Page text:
We’ve already discussed here on several occasions the value of using film in the classroom. A movie screen is like an open window that invites viewers to dive into new worlds, places where students can observe and appreciate cultures of their target language.
The Spanish Academy of Arts and Cinematographic Sciences has come up with a selection of films to send to the 2015 Oscars as possible candidates for the “best foreign language film”. The choices of these institutions often don’t completely coincide with popular opinion. Every once in a while however, they hit the nail right on the head.
I mention all this because in my opinion, the 3 movies that made the list capture 3 entirely different cinematic styles. They even seem to complement one another in the sense that among the chosen films, El niño, 10.000 kilómetros, and Vivir es fácil con los ojos cerrados, practically every type of expectation a film viewer could have during a 2 hour viewing experience is covered.
The first of this Spanish trio is a movie that promises quality cinema right off the bat, considering its director, Daniel Monzón, and its headlining actor Luis Tosar. The pair worked wonderfully together in one of the most special movies to come out in recent years: Celda 211, a prison thriller with a script that deserves to be in a frame. In El niño, we get away from jailhouse settings but are tossed into the world of drug dealing between Africa and Spain on the outskirts of La Línea, next to Gibraltar. It’s the type of action movie that’s popular in the US, film noir a la No habrá paz para los malvados, where the thin line that separates heroes and villains is blurred and lies far removed from clear cut worlds of the James Bond type, in which super good-guys must foil super-villains’ evil designs. I think El niño is a good choice.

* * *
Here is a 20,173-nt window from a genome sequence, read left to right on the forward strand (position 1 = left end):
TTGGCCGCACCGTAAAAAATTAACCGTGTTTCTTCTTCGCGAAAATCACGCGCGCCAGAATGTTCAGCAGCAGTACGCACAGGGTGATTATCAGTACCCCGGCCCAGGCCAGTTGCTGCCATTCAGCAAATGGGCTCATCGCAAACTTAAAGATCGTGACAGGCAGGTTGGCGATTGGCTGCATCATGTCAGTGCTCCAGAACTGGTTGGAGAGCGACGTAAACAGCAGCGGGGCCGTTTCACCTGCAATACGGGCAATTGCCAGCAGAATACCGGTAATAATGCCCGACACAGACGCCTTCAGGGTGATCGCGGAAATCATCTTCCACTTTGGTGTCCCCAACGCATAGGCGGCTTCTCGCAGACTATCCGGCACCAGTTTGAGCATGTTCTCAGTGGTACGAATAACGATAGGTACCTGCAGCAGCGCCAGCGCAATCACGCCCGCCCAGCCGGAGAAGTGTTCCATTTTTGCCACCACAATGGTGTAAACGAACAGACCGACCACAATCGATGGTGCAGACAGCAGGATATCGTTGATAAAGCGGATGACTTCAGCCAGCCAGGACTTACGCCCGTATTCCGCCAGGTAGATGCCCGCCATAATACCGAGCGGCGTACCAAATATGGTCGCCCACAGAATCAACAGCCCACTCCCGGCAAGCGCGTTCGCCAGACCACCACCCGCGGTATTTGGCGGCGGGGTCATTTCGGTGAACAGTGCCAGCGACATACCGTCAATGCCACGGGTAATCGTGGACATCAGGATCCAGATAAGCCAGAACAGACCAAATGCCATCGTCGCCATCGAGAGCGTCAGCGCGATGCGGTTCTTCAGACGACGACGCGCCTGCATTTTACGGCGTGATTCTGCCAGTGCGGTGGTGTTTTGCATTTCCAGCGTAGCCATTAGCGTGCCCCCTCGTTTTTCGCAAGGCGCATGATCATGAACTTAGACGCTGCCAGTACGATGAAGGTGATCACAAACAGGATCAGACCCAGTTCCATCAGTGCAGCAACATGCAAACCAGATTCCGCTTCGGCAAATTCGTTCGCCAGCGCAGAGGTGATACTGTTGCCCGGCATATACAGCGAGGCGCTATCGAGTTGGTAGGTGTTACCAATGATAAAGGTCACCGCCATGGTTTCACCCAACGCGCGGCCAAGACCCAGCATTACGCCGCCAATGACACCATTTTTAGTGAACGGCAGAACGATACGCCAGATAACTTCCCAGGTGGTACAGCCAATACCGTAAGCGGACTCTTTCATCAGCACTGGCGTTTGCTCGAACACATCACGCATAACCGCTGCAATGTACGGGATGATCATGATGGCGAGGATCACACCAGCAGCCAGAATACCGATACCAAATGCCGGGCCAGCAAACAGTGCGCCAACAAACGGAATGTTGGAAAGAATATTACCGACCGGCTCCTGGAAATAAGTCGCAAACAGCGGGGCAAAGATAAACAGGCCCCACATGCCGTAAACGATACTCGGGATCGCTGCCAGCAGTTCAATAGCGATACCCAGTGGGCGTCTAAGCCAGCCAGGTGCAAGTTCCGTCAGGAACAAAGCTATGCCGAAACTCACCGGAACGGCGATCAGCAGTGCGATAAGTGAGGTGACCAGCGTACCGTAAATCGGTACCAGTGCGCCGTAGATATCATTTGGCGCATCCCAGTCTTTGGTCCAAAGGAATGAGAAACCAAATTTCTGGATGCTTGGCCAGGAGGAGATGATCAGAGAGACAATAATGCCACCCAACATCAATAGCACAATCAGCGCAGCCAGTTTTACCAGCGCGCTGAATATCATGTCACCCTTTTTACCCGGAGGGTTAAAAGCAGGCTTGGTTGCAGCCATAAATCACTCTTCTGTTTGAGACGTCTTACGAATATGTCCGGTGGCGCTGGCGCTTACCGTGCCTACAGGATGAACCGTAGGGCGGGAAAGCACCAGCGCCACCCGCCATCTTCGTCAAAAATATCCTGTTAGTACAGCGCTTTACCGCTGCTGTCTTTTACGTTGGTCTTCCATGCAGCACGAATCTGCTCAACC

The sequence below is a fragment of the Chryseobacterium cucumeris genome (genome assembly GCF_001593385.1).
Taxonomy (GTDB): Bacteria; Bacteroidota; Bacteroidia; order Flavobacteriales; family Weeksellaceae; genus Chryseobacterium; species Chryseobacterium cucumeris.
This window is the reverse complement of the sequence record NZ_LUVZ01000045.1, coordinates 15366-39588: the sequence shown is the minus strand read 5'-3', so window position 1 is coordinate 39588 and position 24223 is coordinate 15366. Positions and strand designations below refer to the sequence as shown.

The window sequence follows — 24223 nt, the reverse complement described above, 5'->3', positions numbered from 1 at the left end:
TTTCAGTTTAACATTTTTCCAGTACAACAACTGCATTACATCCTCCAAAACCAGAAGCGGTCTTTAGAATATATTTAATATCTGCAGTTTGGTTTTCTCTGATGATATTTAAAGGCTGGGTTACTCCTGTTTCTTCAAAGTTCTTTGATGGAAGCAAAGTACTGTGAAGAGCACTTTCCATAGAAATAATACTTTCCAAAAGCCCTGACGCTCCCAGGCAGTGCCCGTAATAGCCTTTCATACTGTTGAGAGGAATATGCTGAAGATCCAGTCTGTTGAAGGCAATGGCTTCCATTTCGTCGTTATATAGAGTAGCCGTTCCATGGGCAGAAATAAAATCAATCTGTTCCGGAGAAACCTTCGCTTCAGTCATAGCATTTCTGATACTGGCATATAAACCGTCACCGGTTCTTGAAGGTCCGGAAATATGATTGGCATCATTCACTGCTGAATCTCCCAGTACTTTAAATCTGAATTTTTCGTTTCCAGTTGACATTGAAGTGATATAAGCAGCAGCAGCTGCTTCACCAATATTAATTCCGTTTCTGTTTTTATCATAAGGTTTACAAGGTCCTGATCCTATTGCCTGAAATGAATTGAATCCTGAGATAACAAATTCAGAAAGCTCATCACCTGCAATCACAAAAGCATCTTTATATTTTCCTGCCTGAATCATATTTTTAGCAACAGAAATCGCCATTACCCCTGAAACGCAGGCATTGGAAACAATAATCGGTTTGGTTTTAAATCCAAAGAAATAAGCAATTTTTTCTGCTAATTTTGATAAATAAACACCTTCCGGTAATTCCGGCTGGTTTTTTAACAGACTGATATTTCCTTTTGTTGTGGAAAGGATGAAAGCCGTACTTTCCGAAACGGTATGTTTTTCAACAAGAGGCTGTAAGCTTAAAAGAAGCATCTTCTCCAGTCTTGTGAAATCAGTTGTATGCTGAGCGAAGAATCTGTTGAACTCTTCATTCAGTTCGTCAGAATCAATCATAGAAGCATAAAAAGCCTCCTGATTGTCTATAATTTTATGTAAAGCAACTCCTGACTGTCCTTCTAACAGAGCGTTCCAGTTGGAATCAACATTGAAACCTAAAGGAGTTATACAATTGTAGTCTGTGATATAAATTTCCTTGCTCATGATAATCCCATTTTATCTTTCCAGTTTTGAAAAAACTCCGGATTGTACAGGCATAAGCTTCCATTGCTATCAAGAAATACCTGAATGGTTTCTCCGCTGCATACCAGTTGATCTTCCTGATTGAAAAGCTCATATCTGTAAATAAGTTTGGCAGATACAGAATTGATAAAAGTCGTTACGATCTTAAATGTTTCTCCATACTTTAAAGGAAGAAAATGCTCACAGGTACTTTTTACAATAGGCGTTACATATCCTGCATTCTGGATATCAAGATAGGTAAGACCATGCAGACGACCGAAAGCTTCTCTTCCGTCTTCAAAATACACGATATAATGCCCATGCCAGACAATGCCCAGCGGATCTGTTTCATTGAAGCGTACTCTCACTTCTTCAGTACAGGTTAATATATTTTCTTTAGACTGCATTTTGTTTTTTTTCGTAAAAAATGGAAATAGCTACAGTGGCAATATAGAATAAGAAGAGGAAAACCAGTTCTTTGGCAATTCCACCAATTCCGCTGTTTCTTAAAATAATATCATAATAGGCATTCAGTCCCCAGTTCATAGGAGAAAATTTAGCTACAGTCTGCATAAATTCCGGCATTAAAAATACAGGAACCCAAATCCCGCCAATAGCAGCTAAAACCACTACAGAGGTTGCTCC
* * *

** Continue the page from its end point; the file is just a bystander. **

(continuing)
The second title, 10.000 kilómetros, is a sentimental tale of two people forced to maintain a long distance relationship. The internet takes on the role of another character (like it does in a whole series of movies such as Nacho Vigalondo’s Open Windows, or the fantastic appearance of Twitter in the delicious Chef). 10.000 also proves that a great story doesn’t need big-budget special effects or casts. This is another good pick from Spain’s academy.
The only problem with this second film is that it hasn’t been distributed well; it’s not easy to find a theater showing the movie… I remember how disappointed I felt when Vivir es fácil con los cerrados hadn’t even made it to any theater on the Canary Islands, where I live. Only after its phenomenal success at the Goya awards did it reach the islands. Fortunately, you can find some sites on the internet that allow you to legally watch movies at reasonable prices (about €5).
Vivir es Fácil con los Ojos Cerrados
The third Spanish offering is Vivir es fácil con los ojos cerrados. We’ve already dedicated an entire post here to this wonderful picture. It’s a tribute to the unsung work of teachers who must rely on their creative imagination to make up for a lack of resources during times of economic and political crisis.
I think and I hope that these 3 inspired representations of Spanish film will work three different angles (thriller, intimate melodrama, and comedy) to capture the attention of the Academy Awards voting panel and bring Spanish film a bit of well-deserved glory.
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